The Colonial Album: an Exhibition Case at Pitt Rivers Museum
Creating an exhibition at the Pitt Rivers Museum as part of the PhotoCLEC research project gave me the opportunity to curate photographs and to anatomise the process, from thinking about how selections are made to the challenges of interpreting the photographer’s intentions for the photographs and how this might be expressed.
Conscious of the ways in which the historicity of photographs themselves is often overlooked in museum practice, I wanted approach the process of making the exhibition ‘materially’, working through the photographs as objects in their own right as see what they could tell us.
After working through the collections database at the Pitt Rivers Museum and then on selected parts of its photographic collection, it was clear that thinking about the albums in this way presented a unique opportunity to explore the complexities of ‘colonial photographs’ . The albums could not be as easily categorized as individual photographs. They retained their integrity as objects, and thus their narratives, within the collection.
The purpose of the display was not just to show a unique collection of photographs but also to demonstrate various ideas about the presentation of a colonial narrative; to aid alternative interpretations and encourage enquiry into the photographs and the album. The albums of Ernest Douglas Emley, Percy Coriat and William Henry Freer Hill were chosen precisely because they raised questions. Although I had purposely chosen a geographical focus on Africa, the differences in character between the albums stimulated discussions around exhibition, display, and colonial experience. Consequently I conceptualised the albums as representing three sub-themes; the domestic, the political and the aesthetic, as these appeared to summarise the different responses to the colonial experience by their makers.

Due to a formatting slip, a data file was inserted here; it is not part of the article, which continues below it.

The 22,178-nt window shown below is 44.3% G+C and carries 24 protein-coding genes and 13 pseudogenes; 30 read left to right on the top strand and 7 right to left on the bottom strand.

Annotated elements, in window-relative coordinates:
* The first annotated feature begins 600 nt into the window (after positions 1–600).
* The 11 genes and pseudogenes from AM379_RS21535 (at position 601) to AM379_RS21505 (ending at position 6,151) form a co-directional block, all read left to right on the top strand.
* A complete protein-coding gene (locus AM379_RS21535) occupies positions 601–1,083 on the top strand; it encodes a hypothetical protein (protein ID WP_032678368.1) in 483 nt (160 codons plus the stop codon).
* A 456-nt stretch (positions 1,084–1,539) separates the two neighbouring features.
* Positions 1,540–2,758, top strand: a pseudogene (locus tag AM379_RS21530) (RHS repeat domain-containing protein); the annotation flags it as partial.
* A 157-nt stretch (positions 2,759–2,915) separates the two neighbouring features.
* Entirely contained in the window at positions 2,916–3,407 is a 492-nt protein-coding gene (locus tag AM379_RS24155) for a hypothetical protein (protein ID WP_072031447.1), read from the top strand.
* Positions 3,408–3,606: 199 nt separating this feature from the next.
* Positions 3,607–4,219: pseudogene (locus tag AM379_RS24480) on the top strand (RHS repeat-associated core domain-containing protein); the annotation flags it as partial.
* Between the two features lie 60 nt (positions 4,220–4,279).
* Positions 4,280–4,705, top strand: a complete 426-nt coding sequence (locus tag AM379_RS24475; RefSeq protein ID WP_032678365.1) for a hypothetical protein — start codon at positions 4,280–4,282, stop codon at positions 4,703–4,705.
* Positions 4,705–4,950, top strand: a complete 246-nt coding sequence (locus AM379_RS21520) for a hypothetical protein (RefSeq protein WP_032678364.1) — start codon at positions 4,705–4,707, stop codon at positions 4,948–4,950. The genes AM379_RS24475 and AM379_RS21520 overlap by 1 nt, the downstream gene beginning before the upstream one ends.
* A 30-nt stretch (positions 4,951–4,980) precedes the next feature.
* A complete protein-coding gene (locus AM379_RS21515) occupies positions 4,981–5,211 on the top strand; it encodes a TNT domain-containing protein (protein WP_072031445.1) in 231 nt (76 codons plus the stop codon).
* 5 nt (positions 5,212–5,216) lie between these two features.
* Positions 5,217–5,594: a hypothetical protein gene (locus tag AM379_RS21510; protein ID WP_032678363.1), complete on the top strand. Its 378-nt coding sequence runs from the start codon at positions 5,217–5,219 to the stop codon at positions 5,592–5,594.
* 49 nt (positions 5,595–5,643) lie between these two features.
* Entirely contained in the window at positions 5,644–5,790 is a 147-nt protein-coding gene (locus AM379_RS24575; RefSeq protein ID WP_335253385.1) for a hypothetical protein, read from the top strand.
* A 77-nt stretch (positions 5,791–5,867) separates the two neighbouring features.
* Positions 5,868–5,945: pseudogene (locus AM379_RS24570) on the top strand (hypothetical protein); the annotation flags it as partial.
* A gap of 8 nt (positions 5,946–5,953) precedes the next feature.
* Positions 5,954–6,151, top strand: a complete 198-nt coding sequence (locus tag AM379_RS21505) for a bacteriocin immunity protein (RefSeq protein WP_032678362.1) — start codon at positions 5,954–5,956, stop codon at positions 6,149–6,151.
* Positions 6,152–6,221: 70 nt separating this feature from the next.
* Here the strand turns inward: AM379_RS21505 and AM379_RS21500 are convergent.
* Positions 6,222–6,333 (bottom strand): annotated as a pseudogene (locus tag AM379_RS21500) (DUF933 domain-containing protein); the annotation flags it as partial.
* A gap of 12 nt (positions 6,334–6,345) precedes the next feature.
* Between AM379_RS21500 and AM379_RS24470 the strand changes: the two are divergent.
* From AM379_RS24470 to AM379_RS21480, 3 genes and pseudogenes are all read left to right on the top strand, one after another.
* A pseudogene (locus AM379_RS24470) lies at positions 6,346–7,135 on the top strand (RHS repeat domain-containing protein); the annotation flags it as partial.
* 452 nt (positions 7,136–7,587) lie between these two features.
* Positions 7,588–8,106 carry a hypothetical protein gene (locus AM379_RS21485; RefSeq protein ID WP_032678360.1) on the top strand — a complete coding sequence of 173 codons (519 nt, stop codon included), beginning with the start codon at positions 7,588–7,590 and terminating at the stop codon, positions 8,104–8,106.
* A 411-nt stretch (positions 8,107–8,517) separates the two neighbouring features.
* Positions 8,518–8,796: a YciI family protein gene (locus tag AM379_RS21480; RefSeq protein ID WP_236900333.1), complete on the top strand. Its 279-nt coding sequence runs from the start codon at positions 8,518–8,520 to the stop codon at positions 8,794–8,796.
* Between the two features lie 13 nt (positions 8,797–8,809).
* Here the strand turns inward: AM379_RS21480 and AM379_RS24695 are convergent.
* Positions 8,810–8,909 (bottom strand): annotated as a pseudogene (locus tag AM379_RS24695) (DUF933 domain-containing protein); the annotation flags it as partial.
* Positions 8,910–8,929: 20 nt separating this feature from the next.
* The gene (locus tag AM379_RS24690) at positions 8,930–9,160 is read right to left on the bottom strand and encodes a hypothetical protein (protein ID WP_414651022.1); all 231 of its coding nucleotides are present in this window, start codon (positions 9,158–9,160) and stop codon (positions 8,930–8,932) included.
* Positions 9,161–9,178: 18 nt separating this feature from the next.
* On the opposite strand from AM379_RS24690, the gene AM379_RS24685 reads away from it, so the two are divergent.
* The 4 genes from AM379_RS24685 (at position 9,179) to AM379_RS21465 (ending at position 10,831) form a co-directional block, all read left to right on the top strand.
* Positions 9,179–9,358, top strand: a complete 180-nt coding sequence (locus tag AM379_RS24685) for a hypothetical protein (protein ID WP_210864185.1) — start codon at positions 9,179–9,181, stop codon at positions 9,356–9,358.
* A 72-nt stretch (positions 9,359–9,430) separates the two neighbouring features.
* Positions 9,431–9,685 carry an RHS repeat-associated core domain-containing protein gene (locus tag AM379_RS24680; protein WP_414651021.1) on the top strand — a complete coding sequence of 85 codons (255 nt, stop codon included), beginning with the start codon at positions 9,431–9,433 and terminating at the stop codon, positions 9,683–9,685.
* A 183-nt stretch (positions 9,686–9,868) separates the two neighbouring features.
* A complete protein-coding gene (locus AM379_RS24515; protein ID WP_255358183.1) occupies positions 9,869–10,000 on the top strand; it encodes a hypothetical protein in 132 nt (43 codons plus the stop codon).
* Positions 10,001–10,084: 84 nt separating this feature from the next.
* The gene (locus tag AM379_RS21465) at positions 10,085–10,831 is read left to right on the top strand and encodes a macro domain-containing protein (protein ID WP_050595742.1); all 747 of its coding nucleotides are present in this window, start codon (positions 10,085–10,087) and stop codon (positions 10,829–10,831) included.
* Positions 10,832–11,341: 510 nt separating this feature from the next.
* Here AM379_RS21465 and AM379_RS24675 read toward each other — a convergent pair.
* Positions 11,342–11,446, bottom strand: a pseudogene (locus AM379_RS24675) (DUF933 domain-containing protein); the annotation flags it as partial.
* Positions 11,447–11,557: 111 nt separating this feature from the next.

The display was therefore divided into three different kinds of colonial experiences. This was important because I was keen to suggest the multiplicity of colonial experience and the ways in which photography was used to communicate variously personal, political and relationships with other cultures. Thinking about the different purposes of the photographs and the photographer’s intentions complicated our understanding of the colonial experience for both the colonializer and the colonialized.
Treating the photographs as objects also included the use of history files for the provenance of the albums. This not only enhanced the understanding of the purpose of the photographs but indicated how understandings might change over time. For example captions that may have been added later from memory, or, in the case of Hill’s album, enlargements made from negatives and interleaved into the album for aesthetic reason perhaps. Despite surface similarities the photographs were being asked to do different things.
Highlighting the challenges faced by museum curators, regarding photographic collections and colonial histories, became a building block of the case display. The actual discussions of the photographs within each album provided much of groundwork for the display text. For instance, a missing photograph of what appears to have been a violent confrontation in Coriat’s album initially presented itself as a dilemma.
How had it been removed ? By whom ? What does its absence indicated ? How can curators address material of a politically sensitive nature? All these considerations were core to the discussions, informed by both the content and the material qualities of the historical object.
Finally my approach was influenced by the position of the case itself in the institution. The case is situated in a corridor between the Photography and Anthropology Study Centre, and the public spaces of the Museum. The aim of the display was to connect aspects of these two spaces, putting research thinking and the kinds of questions raised into space for the public to think about. It is not easy material necessarily, but material which is often hidden in museums.
The experience of developing the display, working with the Pitt Rivers Collection, and especially these three colonial albums provided an essential education for me, as a young museum professional, on the importance of the way curators ‘think’ with their collections. The anatomical approach extended the understanding of the photographs, the nature of their history and, of course, the importance ‘the colonial’ within the image. The experience also highlighted the importance of unpacking what might be seen in a photograph, and also the importance of the museum’s commitment to provide such a space when working with photograph collections.